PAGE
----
Sign up to be notified of new posts and comments.
While Larry and I practice our lifely principles every day in every way we can think of and actually do, for us this extends to gift-giving too.
And while we no longer participate in “obligatory” gifts, we do give meaningful gifts to a small group of people close to us, and when we do give gifts we take the opportunity to give gifts that are “life-giving.”
A life-giving gift is one that contributes positively to the life of the recipient and also to all Life.
One year, long ago, for example, I gave everyone a bag of organically-grown oranges. They were new at the time and I had just had a life-changing experience of actually tasting an orange for the first time that didn’t have chemicals sprayed on the skin to retard mildew. It was actually one of the contributing factors for me in my switch to organic food and I wanted everyone I knew to taste the difference. I attached a little note making it clear these were organic oranges and explained why they were special. Everyone loved them. It provided a pleasure for the recipients and supported the life of the Earth. I still like to give food as gifts, particularly foods I’ve handmade myself from organic ingredients. It just encourages recipients to eat in a more life-giving way.
Another time, also many years ago, when Larry and I were just starting out together and needed things like dining room chairs, we decided we wanted a set of four Shaker chairs. But they cost $180 each just to buy a kit. So we asked both our families to give us only gifts of money towards buying four Shaker chairs for Christmas and birthdays until we had enough to buy four kits. It took a few Christmases and birthdays, but we finally did accumulate enough money to buy the kits and then assembled the chairs with our own hands. This involved weaving the seats with cotton tapes under-and-over and under-and-over, but when we look at these beautiful chairs and sit on them, we remember that they were literally built with our love and the love of our families.
Over the years, we’ve come up with some guidelines for choosing life-giving gifts.
Gifts of Love
This is a gift where you do something for a loved one that would be special or important for them and really make them feel loved. Maybe they are looking for something and you could find it. Or you could cook dinner. Or anything you can think of that would make them feel loved. One year my father gave me a record album (back when there were records) autographed by Luciano Pavarotti. I loved Pavarotti. My father stood in line for several hours to get that autograph. Another time a close friend gave me a whole bag of little gifts, each one very thoughtfully chosen to relate to our experience together.
Gifts of Time
Now this is very close to a gift of love because simply spending time with someone will make them feel loved. Especially if you don’t spend much time with someone who wants more time with you. Give them time as a gift. Schedule the time, invite them to spend that time with you. Put your invitation in a card or box so it’s clearly a gift. It’s especially a gift if you spend time doing something that they love. It could be as simple as time to talk, or a bike ride or a lunch. The important thing is time.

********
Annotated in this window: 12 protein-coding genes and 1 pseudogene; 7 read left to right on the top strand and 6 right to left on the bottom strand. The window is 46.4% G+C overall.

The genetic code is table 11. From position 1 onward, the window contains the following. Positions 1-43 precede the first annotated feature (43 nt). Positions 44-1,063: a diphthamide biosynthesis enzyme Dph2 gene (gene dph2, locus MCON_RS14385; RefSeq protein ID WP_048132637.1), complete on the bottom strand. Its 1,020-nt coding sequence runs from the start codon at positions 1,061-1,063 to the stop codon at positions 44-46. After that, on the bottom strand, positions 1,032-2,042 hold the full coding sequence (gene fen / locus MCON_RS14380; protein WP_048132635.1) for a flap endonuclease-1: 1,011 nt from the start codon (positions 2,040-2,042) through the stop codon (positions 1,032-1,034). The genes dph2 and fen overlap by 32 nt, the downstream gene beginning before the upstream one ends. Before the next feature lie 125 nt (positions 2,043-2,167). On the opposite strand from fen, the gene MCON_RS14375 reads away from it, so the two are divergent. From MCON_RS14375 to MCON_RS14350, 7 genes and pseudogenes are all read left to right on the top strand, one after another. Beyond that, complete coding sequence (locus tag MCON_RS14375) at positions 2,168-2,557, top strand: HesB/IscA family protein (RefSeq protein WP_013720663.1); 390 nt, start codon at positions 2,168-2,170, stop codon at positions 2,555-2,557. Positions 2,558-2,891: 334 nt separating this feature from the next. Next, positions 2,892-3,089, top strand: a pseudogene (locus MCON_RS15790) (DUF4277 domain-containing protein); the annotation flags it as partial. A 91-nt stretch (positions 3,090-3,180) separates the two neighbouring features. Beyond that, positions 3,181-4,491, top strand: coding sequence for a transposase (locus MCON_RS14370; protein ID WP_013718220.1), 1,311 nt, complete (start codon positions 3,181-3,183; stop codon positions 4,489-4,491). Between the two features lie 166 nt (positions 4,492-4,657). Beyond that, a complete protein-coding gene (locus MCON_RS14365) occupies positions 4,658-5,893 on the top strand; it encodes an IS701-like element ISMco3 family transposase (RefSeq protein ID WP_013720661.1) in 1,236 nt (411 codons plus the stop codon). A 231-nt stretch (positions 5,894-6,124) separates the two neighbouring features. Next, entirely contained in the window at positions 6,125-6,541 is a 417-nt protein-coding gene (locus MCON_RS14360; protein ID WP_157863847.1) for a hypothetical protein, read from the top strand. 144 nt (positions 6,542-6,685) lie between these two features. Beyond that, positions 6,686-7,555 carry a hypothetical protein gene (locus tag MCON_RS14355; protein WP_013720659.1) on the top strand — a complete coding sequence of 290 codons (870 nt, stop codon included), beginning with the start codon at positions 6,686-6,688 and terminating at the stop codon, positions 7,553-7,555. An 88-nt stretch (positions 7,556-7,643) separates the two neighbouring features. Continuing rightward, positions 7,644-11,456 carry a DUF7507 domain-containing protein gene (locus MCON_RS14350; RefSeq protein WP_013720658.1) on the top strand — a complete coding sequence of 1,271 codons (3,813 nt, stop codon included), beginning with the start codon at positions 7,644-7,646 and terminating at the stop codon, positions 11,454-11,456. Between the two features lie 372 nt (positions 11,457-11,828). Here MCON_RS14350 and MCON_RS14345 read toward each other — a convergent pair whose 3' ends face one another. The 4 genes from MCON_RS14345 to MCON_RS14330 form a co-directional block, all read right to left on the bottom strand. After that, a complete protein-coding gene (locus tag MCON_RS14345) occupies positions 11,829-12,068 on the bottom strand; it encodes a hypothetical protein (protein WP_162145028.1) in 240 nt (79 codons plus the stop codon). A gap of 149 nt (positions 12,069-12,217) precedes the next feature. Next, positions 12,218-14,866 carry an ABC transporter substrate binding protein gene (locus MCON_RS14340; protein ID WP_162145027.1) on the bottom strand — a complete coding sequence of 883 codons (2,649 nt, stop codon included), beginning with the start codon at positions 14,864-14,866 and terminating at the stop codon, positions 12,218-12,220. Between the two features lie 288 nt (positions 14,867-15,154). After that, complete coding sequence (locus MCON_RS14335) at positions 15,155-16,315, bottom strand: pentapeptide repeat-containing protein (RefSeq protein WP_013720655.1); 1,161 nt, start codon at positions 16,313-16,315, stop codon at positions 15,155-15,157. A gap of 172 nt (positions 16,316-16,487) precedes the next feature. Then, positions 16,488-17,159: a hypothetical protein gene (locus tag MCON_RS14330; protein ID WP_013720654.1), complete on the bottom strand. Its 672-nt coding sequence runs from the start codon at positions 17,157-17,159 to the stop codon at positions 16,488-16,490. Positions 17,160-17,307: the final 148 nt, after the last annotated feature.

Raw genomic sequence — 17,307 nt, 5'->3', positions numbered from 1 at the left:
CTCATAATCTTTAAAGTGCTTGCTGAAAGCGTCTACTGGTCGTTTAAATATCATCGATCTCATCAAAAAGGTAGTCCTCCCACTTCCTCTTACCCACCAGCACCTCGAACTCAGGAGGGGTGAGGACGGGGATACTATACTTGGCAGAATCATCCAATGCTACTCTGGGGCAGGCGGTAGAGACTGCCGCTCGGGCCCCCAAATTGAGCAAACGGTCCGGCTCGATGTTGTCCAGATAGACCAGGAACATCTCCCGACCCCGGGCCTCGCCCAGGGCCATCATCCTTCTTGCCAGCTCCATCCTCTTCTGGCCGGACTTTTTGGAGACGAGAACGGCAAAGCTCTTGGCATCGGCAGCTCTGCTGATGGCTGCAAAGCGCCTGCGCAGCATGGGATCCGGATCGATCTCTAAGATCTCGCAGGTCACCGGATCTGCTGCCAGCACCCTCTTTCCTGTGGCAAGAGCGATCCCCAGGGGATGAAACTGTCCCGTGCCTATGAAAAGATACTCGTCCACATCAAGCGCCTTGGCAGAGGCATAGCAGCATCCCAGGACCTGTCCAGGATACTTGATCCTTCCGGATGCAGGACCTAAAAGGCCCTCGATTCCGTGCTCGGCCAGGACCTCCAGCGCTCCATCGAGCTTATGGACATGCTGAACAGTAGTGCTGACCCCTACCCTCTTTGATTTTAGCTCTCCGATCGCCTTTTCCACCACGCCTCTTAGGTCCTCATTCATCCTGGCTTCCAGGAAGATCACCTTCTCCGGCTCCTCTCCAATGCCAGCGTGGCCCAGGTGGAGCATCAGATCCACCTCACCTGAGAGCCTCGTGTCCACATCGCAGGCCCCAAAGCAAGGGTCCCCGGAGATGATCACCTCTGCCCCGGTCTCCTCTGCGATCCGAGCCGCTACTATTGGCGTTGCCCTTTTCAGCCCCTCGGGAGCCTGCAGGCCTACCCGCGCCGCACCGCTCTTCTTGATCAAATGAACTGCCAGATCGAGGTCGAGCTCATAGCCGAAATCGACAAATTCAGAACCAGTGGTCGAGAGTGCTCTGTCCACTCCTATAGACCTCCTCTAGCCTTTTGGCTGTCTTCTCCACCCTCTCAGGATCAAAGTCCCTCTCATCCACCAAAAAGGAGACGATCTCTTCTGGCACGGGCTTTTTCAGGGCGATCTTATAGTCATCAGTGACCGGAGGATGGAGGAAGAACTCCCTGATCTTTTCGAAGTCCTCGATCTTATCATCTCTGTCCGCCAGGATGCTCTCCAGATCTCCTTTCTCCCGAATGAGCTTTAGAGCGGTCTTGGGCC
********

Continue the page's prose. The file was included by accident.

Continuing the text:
Gifts of Knowledge
The field is wide open on this one. There are so many books and courses available that provide life-enhancing information. What came to mind for me when I thought of writing this was a gift my father gave to me so many years ago. I might have been in my teens. He gave me a copy of Larousse Gastronomique, which is the book of all books about food. It’s a big, thick, expensive book that I wouldn’t have known to buy for myself. But he wanted me to have the classic text about food and that was the book.
Gifts of Necessity
Some of the gifts that have made me the happiest have been when I was given something I really needed and wanted but couldn’t get for myself for whatever reason. I remember a friend of mine telling me about how her husband had given her a winter coat when they were dating, which meant everything to her because she couldn’t afford to buy one for herself. I showed her that he would take care of her. As I’ve been researching Lifely, I have come to learn the importance of fulfilling needs in life. I know when my needs are met, I can do other things in life, and when they are not met, life is more difficult. In a society where more attention is give to luxuries than needs, a gift that fulfills a need can be very appreciated and important.
Gifts of Money
While gifts of money can seem impersonal, sometimes it is actually the perfect gift. I am never offended to receive a gift card. It gives me an opportunity to go buy whatever I want. But especially now, the best gift might be to pay a past due bill to keep the lights on, if that's what it needed. Or money to buy food. Or make a donation to a community assistance organization, or a business that's trying to stay in business. My local independent movie theater is struggling to hold on without government assistence. Money is needed everywhere this holiday season.
Gifts of Experience
For people close to me, I like to give gifts of experience, and I like to receive them too. I would much rather spend the evening having a nice meal as a gift than have a material object I don’t need or want. Or going to a movie. I know we can’t do these things now with covid, but the idea is to find an experience you can share—whatever it is. The gift is making all the arrangements and making it happen.
This year Larry and I decided to use our holiday gift money to spend two nights at a hotel on the beach that we really like. We don’t need any physical objects, but what we do need is time alone. And that is our life-giving gift to each other this year.
See also The Perfect Rice Pot for another story about a life-giving gift Larry and I gave each other one year.